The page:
Robert C. Morlino, the Catholic Bishop of Madison, WI, recently wrote a column for the diocesan newspaper called, “The Beauty of our Worship in the Liturgy.” In this piece, Morlino tries to set the record straight about what is and is not to be considered “beautiful” in the liturgy. As I understand his argument, for too long U.S. Catholics have relativized their notion of beauty to the trite phrases, “beauty is in the eye of the beholder,” or “everything is beautiful in its own way.” The bishop then lays out his definition of “Beauty” as “embodying the truth.” He explains this by choosing a liturgical song that he claims does not embody religious truth, namely, “All are Welcome.” Any Catholic who has attended Mass in the past 20 years knows this song. I find his argument, at best, weak–but this is not what I wish to focus on in this post. Instead, I would like to examine a statement the bishop makes in passing that I find objectionable. “To be beautiful, indeed, is to be good and is to be true. As much as some people may enjoy the musical antics of Lady Gaga, these cannot honestly be described as beautiful.”
I would like to briefly respond to this comment and explain why I believe it is misguided.
1. First of all, for a bishop to dismiss Lady Gaga in the diocese that holds one of the biggest college towns in the Midwest is a bad idea. Not that college students (even Catholic ones) read the diocesan newspaper, but word is likely to get out that the bishop made such a statement. This will make the Catholic Church seem out of touch with popular culture and even less relevant to young people.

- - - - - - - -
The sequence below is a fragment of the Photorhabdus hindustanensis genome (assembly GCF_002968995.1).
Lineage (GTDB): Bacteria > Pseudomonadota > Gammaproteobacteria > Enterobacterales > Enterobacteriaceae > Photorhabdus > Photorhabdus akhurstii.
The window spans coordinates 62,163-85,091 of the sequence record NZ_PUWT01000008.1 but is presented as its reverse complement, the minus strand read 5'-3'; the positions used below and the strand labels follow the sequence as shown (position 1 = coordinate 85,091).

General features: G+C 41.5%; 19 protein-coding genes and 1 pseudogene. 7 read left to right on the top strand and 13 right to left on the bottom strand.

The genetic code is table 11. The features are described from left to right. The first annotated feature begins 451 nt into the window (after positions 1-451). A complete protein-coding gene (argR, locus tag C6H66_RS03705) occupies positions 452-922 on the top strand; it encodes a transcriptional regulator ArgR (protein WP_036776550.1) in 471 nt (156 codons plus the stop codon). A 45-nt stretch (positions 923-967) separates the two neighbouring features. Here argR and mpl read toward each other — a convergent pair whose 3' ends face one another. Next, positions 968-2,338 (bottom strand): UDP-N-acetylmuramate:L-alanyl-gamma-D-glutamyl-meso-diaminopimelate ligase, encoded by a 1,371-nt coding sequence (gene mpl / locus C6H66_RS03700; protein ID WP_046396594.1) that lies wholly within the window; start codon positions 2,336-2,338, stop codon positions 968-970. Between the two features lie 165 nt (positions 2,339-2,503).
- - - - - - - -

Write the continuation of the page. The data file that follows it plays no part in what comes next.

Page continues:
2. One should not dismiss a music artist (or anyone, for that matter) without providing some evidence for the claim. What does the bishop mean by “musical antics?” To what antics is he referring? He posits the claim as if it is a widely accepted truth, like the conservation of mass or some such proven scientific law. Where is the evidence? I am open to the possibility that someone could carefully construct such a claim, but just stating it as the bishop does is not sufficient. It comes across as a statement of personal taste. This, too, is fine–but he needs to make that clear.
3. The bishop clearly does not read the Rock and Theology blog, for if he did, he would have at least had to acknowledge the theological reflection on Lady Gaga that my colleagues Tommy Beaudoin and Rachel Bundang have achieved here and here.
4. Finally, I have a problem with the bishop’s insistence that Lady Gaga has no claim on the truth. I am not a rabid Gaga fan, but I do appreciate her role as an entertainer and, even more than that, her ability to connect with many young (and not so young) people. Something in her music must be resonating with others–it helps them to make sense of their life story, the music touches their soul in some way, or it empowers them to achieve one of the most important (at least in the tradition with which I’m most familiar–that of Ignatian-flavored Catholicism), yet often elusive, spiritual foundations: knowing oneself as a beloved creature. If Gaga’s music achieves this in even a small way, I say that she DOES offer truth and, thus, DOES participate in creating Beauty.
Here I offer one of Lady Gaga’s most recent attempts at beauty:
David Nantais, Detroit, MI
Posted in: Christianity,General,Grace by Tom Beaudoin on October 25, 2011
This note is just a followup and “reporting back” on a post I wrote earlier this year. In May, I wrote here at R&T about an idea in which musicians displaced due to the closing of their rehearsal space, on the one hand, and New York City churches, on the other, might help each other out by the churches providing rehearsal space for musicians, and musicians providing music for the churches.
Soon after that post, I was contacted by Rev. Guy Wasko, the gregarious and energetic pastor of the church I mentioned in my post, Trinity Grace Church East Village.
We met in the East Village for coffee and talked about his new church and being a spiritual presence in the city, serving the good of the neighborhood.
Rev. Wasko invited me to attend Trinity Grace, which — being a passionate student of theology of culture, including the theology of culture that is ministry — I was happy to accept.